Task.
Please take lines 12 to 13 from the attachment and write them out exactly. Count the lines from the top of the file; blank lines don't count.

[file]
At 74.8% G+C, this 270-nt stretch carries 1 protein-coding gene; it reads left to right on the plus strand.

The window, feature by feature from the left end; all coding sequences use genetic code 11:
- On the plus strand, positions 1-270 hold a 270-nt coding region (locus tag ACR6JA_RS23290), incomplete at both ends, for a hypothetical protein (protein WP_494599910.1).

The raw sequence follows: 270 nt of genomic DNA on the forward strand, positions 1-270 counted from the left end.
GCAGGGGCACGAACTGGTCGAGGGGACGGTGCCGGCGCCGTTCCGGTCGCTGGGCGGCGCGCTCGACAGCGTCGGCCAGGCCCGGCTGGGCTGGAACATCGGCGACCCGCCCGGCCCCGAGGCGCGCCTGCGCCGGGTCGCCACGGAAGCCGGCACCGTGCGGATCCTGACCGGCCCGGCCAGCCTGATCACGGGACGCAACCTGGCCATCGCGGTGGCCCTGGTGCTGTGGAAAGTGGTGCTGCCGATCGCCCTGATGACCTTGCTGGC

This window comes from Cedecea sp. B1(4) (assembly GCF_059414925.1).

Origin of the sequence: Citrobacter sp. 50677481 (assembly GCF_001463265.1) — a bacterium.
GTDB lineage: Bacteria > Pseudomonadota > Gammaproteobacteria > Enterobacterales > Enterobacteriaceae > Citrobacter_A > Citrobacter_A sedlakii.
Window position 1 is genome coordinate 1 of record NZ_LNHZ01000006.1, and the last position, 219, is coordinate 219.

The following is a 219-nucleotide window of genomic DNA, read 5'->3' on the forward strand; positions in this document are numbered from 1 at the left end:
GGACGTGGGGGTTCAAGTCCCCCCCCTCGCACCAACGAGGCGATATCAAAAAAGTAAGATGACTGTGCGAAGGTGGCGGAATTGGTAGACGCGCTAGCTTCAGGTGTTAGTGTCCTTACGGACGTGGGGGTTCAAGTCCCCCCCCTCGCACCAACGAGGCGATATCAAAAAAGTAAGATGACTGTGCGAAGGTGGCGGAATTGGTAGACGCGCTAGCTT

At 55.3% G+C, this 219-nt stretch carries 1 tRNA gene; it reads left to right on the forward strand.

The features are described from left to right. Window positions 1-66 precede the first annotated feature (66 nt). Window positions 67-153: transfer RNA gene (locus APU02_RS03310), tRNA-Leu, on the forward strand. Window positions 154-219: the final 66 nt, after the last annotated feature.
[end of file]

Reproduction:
At 55.3% G+C, this 219-nt stretch carries 1 tRNA gene; it reads left to right on the forward strand.

The features are described from left to right. Window positions 1-66 precede the first annotated feature (66 nt). Window positions 67-153: transfer RNA gene (locus APU02_RS03310), tRNA-Leu, on the forward strand. Window positions 154-219: the final 66 nt, after the last annotated feature.